Gang population

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Reports on the number of people involved in criminal gangs, by locale.

Mara Salvatrucha suspect bearing gang tattoos is handcuffed then beaten. In 2004, the FBI created the MS-13 National Gang Task Force to combat gang activity in the United States. A year later, the FBI helped create National Gang Intelligence Center.

United States[edit]

There were at least 30,000 gangs and 800,000 gang members active across the USA in 2007.[1][2] About 900,000 gang members lived "within local communities across the country," and about 147,000 were in U.S. prisons or jails in 2009.[3] By 1999, Hispanics accounted for 47% of all gang members, Blacks 31%, Whites 13%, and Asians 6%.[4]

The Latin Kings have organized chapters in over 41 US states, most notably Illinois, and several Latin American and European countries, including: Mexico, Spain, Dominican Republic, Canada, Italy, Ecuador, Peru, Puerto Rico, Portugal, Brazil, United Kingdom and others.[5][6]


The Chicago Crime Commission publication "The Gang Book 2012" gave the statistic that Chicago has more gang members than any other city in the United States: 150,000.[7] The city had 532 murders in 2012, however, it saw a decrease to 413 murders in 2013. Not all murders are gang-related, but the Chicago Police Department states that 80% of all shootings and murders in the city are gang-related, which means that most violence in the city is gang upon gang violence.

Los Angeles[edit]

Los Angeles has held the nickname "gang capital America" since 1930 because approximately 120,000 gang members reside in the city, and tens of thousands more in surrounding Los Angeles County.[8]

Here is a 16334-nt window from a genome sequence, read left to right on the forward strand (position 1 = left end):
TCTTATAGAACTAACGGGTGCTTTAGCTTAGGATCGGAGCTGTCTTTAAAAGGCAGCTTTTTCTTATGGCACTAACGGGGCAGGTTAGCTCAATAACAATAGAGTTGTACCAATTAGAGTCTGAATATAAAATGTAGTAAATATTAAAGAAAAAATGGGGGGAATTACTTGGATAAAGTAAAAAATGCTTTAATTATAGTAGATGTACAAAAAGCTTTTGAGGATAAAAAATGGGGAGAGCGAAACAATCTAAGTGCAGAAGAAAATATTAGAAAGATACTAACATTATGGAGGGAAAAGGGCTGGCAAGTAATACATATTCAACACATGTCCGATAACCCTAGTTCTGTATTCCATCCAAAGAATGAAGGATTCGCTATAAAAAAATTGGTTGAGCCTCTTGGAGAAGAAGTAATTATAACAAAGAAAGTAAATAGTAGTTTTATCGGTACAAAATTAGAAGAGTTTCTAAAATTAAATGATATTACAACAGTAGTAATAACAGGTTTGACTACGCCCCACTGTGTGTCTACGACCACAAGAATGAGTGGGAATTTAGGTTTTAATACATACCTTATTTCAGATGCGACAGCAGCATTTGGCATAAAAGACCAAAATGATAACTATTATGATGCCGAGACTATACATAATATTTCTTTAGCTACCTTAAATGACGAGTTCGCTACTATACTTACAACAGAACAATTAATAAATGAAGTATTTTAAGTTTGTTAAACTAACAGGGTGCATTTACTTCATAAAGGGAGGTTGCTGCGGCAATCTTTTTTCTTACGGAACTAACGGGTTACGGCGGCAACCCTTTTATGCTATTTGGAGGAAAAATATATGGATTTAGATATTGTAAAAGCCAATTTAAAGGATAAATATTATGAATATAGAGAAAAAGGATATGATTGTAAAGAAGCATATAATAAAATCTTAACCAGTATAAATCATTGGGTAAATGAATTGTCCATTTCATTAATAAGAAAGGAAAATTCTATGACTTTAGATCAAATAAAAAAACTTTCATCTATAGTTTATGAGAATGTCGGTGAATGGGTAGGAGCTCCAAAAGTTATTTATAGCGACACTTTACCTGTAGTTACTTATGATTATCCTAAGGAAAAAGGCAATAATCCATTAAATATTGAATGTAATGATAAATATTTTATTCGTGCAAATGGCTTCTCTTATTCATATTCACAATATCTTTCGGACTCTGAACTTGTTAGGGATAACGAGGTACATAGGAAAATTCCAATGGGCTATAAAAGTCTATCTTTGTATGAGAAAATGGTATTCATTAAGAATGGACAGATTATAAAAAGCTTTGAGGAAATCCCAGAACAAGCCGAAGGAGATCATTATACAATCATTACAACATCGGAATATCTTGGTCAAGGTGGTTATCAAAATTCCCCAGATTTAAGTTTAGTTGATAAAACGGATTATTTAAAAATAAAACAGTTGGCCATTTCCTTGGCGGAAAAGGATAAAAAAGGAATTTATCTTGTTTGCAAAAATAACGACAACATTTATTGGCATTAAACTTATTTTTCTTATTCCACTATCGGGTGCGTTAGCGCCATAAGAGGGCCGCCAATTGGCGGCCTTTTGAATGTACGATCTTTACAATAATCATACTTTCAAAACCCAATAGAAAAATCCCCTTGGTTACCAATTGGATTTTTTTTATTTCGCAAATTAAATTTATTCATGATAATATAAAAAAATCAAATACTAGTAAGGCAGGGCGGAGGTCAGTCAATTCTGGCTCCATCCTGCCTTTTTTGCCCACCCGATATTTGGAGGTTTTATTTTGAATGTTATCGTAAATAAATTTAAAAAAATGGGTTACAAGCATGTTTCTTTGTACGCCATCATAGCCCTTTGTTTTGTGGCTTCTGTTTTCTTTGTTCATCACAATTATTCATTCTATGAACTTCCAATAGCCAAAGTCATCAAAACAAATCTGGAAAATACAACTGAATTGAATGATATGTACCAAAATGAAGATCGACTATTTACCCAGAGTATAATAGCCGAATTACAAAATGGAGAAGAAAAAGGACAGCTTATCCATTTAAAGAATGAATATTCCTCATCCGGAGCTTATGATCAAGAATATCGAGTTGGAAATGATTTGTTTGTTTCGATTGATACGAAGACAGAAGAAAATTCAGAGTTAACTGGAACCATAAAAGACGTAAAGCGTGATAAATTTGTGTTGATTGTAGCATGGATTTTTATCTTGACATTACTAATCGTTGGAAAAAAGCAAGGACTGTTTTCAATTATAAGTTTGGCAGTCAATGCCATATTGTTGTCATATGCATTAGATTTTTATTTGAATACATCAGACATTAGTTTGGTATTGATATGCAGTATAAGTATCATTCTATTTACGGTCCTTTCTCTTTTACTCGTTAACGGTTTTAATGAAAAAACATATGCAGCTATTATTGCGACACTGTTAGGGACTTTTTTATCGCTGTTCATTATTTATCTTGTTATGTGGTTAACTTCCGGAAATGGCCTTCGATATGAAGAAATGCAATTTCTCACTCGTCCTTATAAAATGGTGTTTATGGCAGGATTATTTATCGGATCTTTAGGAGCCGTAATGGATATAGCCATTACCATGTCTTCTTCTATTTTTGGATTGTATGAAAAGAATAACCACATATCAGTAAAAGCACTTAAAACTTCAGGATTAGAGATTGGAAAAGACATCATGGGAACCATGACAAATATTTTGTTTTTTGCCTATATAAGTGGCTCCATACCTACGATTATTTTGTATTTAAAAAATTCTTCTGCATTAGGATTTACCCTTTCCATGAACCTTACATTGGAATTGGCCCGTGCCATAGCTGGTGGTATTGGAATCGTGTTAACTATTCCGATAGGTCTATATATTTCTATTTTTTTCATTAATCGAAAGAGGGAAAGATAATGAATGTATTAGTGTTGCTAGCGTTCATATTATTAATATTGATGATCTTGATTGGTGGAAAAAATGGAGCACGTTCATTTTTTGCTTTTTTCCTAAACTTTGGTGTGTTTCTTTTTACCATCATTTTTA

Latin America[edit]

There are between 25,000 and 50,000 gang members in Central America’s El Salvador.[9]

The Mexican drug cartels have as many as 100,000 foot soldiers, many of them in the Los Angeles area.[10]


The Yakuza are among the largest organized crime organizations in the world. In Japan, as of 2005, there are some 86,300 known members.[11]

Hong Kong's Triads include up to 160,000 members in the 21st century. It was estimated that in the 1950s, there were 300,000 Triad members in Hong Kong.[12] The Chinese government claims that police have eliminated 1,221 triad-style gangs across China since a crackdown was launched in 2006. More than 87,300 suspects have been arrested.[13]


The FBI estimates the size of the four Italian organized crime groups to be approximately 25,000 members and 250,000 affiliates worldwide.[14]

See also[edit]

By country:


  1. ^ COPS Office: Gangs
  2. ^ L.A. Gangs: Nine Miles and Spreading Archived 2008-04-16 at the Wayback Machine.. December 13, 2007.
  3. ^ Report: Gang yo what up membership on the rise across U.S., by Kevin Johnson, USA Today, January 30, 2009
  4. ^ Into the Abyss: The Racial and Ethnic Composition of Gangs
  5. ^ Karen L. Kinnear. Gangs: a reference handbook. ABC-CLIO.
  6. ^ [1] Archived November 29, 2011, at the Wayback Machine.
  7. ^
  8. ^ Gang mayhem grips LA, The Observer, March 18, 2007
  9. ^ El Salvador's teenage beauty queens live and die by gang law, The Observer, November 10, 2002
  10. ^ 100,000 foot soldiers in Mexican cartels, Washington Times, March 3, 2009.
  11. ^ Criminal Investigation: Fight Against Organized Crime (1)[permanent dead link], Overview of Japanese Police, National Police Agency (June 2007).
  12. ^ Hong Kong's T-Shirt Contest. TIME. November 28, 2007.
  13. ^ Police chief and businessmen arrested in triad crackdown. Times Online. August 14, 2009.
  14. ^ Italian Organized Crime—Overview Archived October 7, 2010, at the Wayback Machine..

Further reading[edit]

  • Frederick Thrasher, The Gang: A Study of 1,313 Gangs in Chicago, Chicago: University of Chicago Press, 1927 ASIN: B000IZWOBA
  • Varrio Warfare: Violence in the Latino Community, Gabriel C. Morales, 1998 ASIN: B0018HRNHM
  • Roberson, Cliff. "Exploring Juvenile Justice", California: Wadsworth/Thompson Learning, 2000 ISBN 978-1-928916-09-3
  • Daniels, Peggy. ed. "Gangs", Michigan: The Gale Group, 2008